286537 Rhamnolipid Production by Long-Term Pseudomonas Aeruginosa Fermentation

Tuesday, October 30, 2012: 10:00 AM
Westmoreland East (Westin )
Maysam Sodagari and Lu-Kwang Ju, Department of Chemical and Biomolecular Engineering, The University of Akron, Akron, OH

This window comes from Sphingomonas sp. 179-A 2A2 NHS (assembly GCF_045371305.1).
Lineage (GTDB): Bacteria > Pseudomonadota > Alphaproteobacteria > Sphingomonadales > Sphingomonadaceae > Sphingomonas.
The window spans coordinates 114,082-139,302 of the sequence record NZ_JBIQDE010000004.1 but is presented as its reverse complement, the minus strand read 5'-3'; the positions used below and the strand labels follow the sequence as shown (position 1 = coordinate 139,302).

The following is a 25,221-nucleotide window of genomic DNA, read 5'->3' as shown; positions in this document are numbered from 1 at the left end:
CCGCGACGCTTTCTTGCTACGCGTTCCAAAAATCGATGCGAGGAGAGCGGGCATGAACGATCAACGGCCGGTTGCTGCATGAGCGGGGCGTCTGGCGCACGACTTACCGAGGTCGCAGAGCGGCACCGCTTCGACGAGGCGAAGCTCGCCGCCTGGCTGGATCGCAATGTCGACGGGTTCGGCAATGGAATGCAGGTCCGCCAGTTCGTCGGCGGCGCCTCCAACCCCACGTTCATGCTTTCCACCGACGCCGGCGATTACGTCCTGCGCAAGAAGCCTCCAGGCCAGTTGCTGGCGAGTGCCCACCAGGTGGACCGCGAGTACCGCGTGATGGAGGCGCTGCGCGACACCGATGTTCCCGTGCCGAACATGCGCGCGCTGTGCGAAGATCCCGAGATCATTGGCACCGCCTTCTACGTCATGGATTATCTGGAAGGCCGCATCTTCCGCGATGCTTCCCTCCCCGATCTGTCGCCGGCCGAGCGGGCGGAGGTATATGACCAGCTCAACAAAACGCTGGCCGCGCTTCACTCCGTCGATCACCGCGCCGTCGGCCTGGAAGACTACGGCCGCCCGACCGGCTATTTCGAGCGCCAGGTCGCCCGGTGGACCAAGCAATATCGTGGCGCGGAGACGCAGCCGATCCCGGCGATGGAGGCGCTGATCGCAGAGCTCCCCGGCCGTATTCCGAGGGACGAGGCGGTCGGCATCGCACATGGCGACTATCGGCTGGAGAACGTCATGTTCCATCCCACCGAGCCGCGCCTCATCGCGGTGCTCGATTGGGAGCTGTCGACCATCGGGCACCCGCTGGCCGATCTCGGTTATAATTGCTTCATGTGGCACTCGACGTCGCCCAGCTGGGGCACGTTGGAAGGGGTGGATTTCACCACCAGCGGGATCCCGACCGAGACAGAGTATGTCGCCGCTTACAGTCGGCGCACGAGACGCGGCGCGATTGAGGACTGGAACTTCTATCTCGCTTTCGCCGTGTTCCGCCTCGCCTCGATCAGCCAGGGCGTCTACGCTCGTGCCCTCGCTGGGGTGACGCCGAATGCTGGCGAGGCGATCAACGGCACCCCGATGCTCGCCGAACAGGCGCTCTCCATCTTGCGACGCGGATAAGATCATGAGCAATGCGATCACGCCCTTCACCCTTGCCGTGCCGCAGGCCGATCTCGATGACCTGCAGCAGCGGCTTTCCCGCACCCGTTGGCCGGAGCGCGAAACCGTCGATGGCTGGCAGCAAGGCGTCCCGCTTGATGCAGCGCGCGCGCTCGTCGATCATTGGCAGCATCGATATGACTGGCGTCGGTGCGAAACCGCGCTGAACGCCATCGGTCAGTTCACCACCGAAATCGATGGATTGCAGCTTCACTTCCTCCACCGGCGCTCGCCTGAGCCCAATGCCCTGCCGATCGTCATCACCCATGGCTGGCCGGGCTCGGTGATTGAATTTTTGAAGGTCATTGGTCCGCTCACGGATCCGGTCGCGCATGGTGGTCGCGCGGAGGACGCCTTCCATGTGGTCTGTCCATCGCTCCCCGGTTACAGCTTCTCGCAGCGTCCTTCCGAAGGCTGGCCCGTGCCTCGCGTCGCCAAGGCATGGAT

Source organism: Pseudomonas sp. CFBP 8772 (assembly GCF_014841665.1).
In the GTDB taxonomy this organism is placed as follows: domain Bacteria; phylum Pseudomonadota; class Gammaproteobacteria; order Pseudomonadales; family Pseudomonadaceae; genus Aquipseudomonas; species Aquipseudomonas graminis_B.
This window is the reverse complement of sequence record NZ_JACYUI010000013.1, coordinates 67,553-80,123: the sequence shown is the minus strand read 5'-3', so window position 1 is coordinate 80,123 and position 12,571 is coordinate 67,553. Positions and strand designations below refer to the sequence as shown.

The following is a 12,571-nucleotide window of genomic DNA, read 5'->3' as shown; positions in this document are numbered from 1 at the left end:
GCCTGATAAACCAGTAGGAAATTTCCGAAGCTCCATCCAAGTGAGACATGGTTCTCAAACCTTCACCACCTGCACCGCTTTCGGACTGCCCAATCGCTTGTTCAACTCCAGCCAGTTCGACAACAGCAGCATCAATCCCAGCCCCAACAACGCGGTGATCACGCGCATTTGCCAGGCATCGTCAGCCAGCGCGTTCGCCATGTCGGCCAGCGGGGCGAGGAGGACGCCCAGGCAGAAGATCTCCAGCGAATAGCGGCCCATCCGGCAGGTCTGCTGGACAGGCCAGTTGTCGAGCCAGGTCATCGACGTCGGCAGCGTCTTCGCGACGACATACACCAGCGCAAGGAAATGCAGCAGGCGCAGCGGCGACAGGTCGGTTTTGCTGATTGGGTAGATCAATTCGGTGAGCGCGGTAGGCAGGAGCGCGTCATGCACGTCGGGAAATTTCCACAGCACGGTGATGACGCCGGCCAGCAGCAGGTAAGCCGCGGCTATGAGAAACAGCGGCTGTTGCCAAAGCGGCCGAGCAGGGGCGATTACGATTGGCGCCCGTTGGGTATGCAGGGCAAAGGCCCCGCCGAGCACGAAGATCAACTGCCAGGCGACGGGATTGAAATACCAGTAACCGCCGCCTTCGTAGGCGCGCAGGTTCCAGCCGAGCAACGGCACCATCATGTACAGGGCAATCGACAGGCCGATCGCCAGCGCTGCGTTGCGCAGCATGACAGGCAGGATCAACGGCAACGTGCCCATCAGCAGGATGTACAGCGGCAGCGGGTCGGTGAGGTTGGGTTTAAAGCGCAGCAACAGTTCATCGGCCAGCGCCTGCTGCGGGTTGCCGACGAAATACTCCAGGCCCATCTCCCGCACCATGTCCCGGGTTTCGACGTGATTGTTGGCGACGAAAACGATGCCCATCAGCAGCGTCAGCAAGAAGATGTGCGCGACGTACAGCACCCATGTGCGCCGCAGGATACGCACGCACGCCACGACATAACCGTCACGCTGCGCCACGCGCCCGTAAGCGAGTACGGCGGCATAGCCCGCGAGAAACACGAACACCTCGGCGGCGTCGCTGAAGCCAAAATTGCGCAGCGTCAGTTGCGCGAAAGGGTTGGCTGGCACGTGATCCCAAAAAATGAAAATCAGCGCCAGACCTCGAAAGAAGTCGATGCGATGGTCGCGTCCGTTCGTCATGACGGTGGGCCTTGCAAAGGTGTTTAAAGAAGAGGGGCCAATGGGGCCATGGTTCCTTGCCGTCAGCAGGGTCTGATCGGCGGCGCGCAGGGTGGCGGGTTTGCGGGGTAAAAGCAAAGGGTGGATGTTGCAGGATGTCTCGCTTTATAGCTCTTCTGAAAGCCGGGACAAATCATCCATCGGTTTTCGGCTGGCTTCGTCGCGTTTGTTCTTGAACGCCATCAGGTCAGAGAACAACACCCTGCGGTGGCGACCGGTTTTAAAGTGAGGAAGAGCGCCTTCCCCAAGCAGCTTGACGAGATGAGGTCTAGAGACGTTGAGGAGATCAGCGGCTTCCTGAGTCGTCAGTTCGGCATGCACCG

Biosurfactans are considered as potential alternative to synthetic surfactants, since they are biodegradable and biocompatible. Rhamnolipids are one of the most promising biosurfactants due to their wide applications in bioremediation, enhanced oil recovery, anti-fouling, wound healing, etc. However, at this point rhamnolipids are not competitive with synthetic surfactants economically. The highly foaming nature of microbial cultures, low productivity and yield are some of the challenges leading to both very low amounts of rhamnlipid production and high production cost.  In this study, rhamnolipid production by P. aeruginosa fermentation under various levels of oxygen has been studied. The effects of two renewable carbon sources including glycerol and soybean oil on rhamnolipid production have been investigated as well. By using soybean oil, the ramnolipid productivity was doubled compared to the productivity obtained from glycerol as the carbon source. A stagnation of rhamnolipid production was observed after few hundred hours of fermentation process. Several possible hypotheses such as rhamnolipid inhibition, accumulation of other inhibitory compounds, nutrients depletion, and accumulation of fatty acids and/or glycerol were investigated. According to these findings, a long-term rhamnolipid fermentation with high productivity has been developed.

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